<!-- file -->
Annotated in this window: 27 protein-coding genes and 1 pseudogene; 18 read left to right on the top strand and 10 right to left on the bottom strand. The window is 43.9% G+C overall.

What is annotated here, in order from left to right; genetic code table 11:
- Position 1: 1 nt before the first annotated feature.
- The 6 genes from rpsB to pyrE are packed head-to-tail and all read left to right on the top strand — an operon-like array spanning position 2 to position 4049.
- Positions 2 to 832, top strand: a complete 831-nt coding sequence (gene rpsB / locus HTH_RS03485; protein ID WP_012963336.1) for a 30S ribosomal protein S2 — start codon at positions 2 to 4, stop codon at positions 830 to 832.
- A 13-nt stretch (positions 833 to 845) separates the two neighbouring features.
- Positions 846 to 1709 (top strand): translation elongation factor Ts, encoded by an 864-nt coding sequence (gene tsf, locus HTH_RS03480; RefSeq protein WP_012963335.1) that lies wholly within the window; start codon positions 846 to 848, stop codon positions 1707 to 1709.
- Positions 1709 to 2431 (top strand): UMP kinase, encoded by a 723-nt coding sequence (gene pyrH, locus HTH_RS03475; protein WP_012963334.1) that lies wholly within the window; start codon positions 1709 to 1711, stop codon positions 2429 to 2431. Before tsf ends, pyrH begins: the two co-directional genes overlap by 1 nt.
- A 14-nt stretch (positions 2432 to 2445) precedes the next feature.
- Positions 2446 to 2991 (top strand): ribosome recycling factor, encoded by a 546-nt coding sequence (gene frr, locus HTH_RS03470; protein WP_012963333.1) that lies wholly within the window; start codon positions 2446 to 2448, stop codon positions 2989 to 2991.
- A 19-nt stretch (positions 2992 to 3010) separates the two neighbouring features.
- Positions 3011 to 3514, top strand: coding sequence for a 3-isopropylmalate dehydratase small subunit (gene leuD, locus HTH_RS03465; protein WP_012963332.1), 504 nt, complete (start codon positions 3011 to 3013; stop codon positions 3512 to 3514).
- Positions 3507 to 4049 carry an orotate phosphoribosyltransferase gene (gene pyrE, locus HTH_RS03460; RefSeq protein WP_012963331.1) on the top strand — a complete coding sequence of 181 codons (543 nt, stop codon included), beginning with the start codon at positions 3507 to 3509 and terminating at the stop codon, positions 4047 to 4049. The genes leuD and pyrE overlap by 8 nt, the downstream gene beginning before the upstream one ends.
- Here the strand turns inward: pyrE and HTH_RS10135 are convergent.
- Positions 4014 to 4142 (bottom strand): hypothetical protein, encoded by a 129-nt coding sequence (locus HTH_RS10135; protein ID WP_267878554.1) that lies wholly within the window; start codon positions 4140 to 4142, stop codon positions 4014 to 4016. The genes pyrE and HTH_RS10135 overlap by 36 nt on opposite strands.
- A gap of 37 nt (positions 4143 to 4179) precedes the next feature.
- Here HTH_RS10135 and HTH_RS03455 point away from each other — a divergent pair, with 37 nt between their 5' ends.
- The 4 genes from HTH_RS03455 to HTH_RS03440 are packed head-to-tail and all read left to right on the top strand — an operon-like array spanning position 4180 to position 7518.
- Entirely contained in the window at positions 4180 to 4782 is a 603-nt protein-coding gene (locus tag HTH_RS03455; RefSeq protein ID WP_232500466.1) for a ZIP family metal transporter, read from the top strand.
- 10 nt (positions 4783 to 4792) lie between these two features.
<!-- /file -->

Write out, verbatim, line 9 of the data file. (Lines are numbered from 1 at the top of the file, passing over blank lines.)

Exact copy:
- A 14-nt stretch (positions 2432 to 2445) precedes the next feature.